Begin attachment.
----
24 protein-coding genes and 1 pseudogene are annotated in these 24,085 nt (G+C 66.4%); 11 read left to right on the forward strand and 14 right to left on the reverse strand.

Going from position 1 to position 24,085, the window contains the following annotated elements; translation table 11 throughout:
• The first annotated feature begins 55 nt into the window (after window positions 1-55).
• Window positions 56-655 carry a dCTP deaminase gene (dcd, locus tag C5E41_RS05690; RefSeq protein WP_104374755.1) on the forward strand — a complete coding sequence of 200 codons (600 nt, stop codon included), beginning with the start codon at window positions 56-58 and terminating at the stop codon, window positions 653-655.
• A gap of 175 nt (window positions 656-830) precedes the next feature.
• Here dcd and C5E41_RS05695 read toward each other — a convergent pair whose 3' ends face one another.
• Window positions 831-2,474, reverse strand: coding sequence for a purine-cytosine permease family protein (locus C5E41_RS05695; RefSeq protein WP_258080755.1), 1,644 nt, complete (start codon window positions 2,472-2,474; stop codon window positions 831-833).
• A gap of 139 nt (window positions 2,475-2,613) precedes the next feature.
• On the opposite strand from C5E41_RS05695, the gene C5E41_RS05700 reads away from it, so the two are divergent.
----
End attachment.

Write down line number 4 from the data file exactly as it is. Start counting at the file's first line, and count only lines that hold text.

• Window positions 56-655 carry a dCTP deaminase gene (dcd, locus tag C5E41_RS05690; RefSeq protein WP_104374755.1) on the forward strand — a complete coding sequence of 200 codons (600 nt, stop codon included), beginning with the start codon at window positions 56-58 and terminating at the stop codon, window positions 653-655.